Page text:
One possible reason: Trump was a frequent and vocal critic of President Barack Obama's golf habit, regularly slamming the former president for playing golf with many pressing issues before the country. Trump even suggested during a 2016 event in Virginia, in a knock on Obama, that if elected he was "not going to have time to go play golf."
"I'm going to be working for you, I'm not going to have time to go play golf," Trump said at the time.
Trump has visited his two golf courses near his Mar-a-Lago estate
-- Trump International Golf Course in West Palm Beach and Trump National Golf Course in Jupiter -- six times in his first month in office.
Aides would not confirm that Trump played golf each time, but through a series of social media posts and interviews with the professional golfers who joined him, it is clear the President golfed during most of these visits. By comparison, Obama played his first round of golf as President on April 26, 2009, at Andrews Air Force Base.
The level of secrecy around golf is new for the presidency, too. While the Obama administration was hesitant to allow cameras to regularly get shots of the President hitting the links, they would tell reporters who joined the President for each round. Trump's nascent administration has not done that.
According to a picture posted by Clear Sports, a golf technology company, Trump hit the links at Trump International Golf Club on Sunday with Rory McIlroy, one of the top-ranked golfers in the world.
McIlroy later told No Laying Up, a golf blog, that he played a full 18 holes with the President, the CEO of Clear Sports and Paul O'Neill, the former New York Yankees right fielder.
The professional golfer said Trump "shot around 80" through 18 holes, eight strokes above the course's par 72 layout.
The reported 18 holes of golf, however, directly contradicts how White House spokeswoman Sarah Huckabee Sanders described Trump's visit to the golf course during a briefing with reporters on Sunday.
"I know he played a couple of holes this morning but I am not going to disclose any of the others that were there," Sanders said, adding that Trump also "played a couple" on Saturday, as well.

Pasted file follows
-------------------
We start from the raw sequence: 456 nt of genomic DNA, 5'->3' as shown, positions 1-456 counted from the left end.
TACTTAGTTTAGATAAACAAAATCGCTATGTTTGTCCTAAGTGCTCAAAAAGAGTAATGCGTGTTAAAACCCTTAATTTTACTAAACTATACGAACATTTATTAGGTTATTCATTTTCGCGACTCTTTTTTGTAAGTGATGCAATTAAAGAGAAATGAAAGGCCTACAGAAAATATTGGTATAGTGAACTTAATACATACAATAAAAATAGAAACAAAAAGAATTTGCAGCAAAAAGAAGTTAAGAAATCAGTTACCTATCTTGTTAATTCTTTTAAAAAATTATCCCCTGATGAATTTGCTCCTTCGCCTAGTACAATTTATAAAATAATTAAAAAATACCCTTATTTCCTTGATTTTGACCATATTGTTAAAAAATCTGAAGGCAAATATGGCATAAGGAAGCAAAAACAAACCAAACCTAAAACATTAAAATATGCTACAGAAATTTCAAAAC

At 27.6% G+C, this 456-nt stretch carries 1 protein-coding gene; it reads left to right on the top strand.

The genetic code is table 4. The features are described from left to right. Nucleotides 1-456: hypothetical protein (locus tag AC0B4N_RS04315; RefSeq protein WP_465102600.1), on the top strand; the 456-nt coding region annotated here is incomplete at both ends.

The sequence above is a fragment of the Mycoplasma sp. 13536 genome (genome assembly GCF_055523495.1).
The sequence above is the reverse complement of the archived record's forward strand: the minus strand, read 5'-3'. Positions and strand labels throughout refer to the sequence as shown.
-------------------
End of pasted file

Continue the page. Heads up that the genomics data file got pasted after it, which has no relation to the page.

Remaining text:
Confronted by McIlroy's comments about playing 18 holes with the President, Sanders said the President "intended to play a few holes and decided to play longer."
"He also had a full day of meetings, calls and interviews for the new (national security adviser), which he is continuing today before returning to Washington, DC, tonight," Sanders added.
McIlroy is not the only professional golfer to play with the President. While hosting Japanese Prime Minister Shinzo Abe in Palm Beach earlier this month, Trump played a full round with the foreign leader and professional golfer, Ernie Els.
Abe shared during a joint news conference with Trump that his golf scores are "not up to the level of Donald at all," but he's "always aiming for the cup."
Presidents have regularly turned to golf as a way to relax from their abnormally stressful job. Obama reportedly played 306 rounds of golf in office, a far cry from the estimated 1,200 rounds Woodrow Wilson played as president.
But Trump made Obama's golf a staple of his 2016 critique of the President.
"I love golf, I think it's one of the greats, but I don't have time," Trump said during a December 2016 rally in Michigan. "He played more golf last year than Tiger Woods. We don't have time for this. We don't have time for this. We have to work."
And even before he was running for president, Trump would tweet about Obama's golfing.
"Can you believe that, with all of the problems and difficulties facing the US, President Obama spent the day playing golf," Trump tweeted in October 2014. "Worse than Carter."
CNN's Gregory Wallace contributed to this report.